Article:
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Medicine (Baltimore). 2006 Jul;85(4):239-52.

A prospective study of upper aerodigestive tract manifestations of mucous membrane pemphigoid.

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Department of Dermatology (EA 3408), Avicenne Hospital-UFR Paris.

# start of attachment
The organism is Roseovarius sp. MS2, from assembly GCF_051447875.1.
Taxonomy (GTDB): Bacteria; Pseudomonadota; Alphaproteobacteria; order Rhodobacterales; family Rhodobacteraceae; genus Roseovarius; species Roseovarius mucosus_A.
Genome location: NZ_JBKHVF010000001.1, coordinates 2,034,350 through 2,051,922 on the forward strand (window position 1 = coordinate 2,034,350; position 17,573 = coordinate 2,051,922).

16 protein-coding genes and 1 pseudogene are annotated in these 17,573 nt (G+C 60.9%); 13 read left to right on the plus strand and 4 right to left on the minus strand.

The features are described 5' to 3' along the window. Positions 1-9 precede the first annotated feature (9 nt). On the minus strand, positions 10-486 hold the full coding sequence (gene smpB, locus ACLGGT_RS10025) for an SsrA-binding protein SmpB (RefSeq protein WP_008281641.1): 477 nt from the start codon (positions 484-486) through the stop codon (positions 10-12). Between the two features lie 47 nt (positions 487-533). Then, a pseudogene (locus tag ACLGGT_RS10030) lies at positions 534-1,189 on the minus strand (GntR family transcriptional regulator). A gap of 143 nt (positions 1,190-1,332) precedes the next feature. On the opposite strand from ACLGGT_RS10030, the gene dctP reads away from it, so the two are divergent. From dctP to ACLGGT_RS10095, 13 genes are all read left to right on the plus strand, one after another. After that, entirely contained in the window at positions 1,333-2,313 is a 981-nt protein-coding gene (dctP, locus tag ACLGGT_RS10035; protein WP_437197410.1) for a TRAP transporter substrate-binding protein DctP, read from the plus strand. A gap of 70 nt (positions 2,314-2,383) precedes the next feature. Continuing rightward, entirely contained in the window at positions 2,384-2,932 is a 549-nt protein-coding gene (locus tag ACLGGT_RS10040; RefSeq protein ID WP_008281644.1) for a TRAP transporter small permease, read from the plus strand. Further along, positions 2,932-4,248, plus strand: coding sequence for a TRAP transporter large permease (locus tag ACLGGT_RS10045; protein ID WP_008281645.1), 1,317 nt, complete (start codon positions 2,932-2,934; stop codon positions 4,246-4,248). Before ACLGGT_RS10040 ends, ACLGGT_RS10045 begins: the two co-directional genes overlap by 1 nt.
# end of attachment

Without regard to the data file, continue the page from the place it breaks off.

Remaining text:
We conducted a prospective study between 1995 and 2002 to investigate nose and throat (NT) manifestations of mucous membrane pemphigoid (MMP). One hundred ten consecutive patients with clinical, histologic, and immunologic criteria of MMP were seen in 2 referral centers for bullous diseases. They were systematically asked about the existence of persistent NT symptoms. Patients who had any were examined with a flexible nasopharyngolaryngoscope by the same otorhinolaryngologist. When possible, NT mucous membrane (MM) biopsies were taken for direct immunofluorescence (IF) assays to determine lesion specificity. Thirty-eight (35%) patients (23 F/15 M; mean age, 58.5 yr) had the following NT symptoms: 35 (92%) nasal, 19 (50%) pharyngeal, and 10 (26%) laryngeal. Five (13%) had acute dyspnea. Thirty-three (87%) of the 38 symptomatic patients had lesions at physical examination: 30 (79%) nasal, 6 (16%) pharyngeal, and 19 (50%) laryngeal. Laryngeal involvement was asymptomatic in 11 patients. Lesions were mainly atrophic rhinitis and oropharyngeal and epiglottal erosions. Nasal valves, choanae, pharynx, and/or larynx were severely scarred in 7 (18%) patients, causing the death of 3. Direct IF showed malpighian epithelium associated with linear immune deposits (IgG, IgA, or C3) along the chorioepithelial junction in all 18 biopsies performed, including those of 4 symptomatic patients without lesions at physical examination. The presence of severe ophthalmologic lesions (p = 0.02) and > or =3 sites involved other than NT (p = 0.02) were predictive of laryngeal involvement. In contrast, laryngeal symptoms, disease duration, HLA DQB1*0301, and smoking were not significantly associated with laryngeal lesions. In conclusion, at least 35% of MMP patients had NT involvement. Atrophic rhinitis was the most frequent lesion. The most severe were the laryngeal lesions that were significantly associated with severe ocular involvement and disseminated disease, and could be fatal. Our results highlight the necessity of a multidisciplinary approach to MMP management to assure early diagnosis of NT involvement, to guide therapeutic choices, and to improve patient survival and functional outcomes.

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